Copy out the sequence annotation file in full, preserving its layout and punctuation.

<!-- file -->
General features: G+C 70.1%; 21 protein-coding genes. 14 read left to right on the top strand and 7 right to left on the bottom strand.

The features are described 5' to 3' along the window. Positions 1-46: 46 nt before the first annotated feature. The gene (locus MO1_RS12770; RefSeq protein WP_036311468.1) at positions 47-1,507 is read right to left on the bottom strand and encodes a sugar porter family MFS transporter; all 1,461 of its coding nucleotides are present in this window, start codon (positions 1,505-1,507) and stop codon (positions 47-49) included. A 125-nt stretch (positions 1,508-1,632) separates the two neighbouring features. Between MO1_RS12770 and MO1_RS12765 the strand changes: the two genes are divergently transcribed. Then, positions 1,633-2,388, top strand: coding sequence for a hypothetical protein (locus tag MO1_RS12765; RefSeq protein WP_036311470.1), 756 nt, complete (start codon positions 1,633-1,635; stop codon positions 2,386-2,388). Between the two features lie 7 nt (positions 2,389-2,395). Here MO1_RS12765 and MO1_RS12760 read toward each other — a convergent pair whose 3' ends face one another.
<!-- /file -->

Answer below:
General features: G+C 70.1%; 21 protein-coding genes. 14 read left to right on the top strand and 7 right to left on the bottom strand.

The features are described 5' to 3' along the window. Positions 1-46: 46 nt before the first annotated feature. The gene (locus MO1_RS12770; RefSeq protein WP_036311468.1) at positions 47-1,507 is read right to left on the bottom strand and encodes a sugar porter family MFS transporter; all 1,461 of its coding nucleotides are present in this window, start codon (positions 1,505-1,507) and stop codon (positions 47-49) included. A 125-nt stretch (positions 1,508-1,632) separates the two neighbouring features. Between MO1_RS12770 and MO1_RS12765 the strand changes: the two genes are divergently transcribed. Then, positions 1,633-2,388, top strand: coding sequence for a hypothetical protein (locus tag MO1_RS12765; RefSeq protein WP_036311470.1), 756 nt, complete (start codon positions 1,633-1,635; stop codon positions 2,386-2,388). Between the two features lie 7 nt (positions 2,389-2,395). Here MO1_RS12765 and MO1_RS12760 read toward each other — a convergent pair whose 3' ends face one another.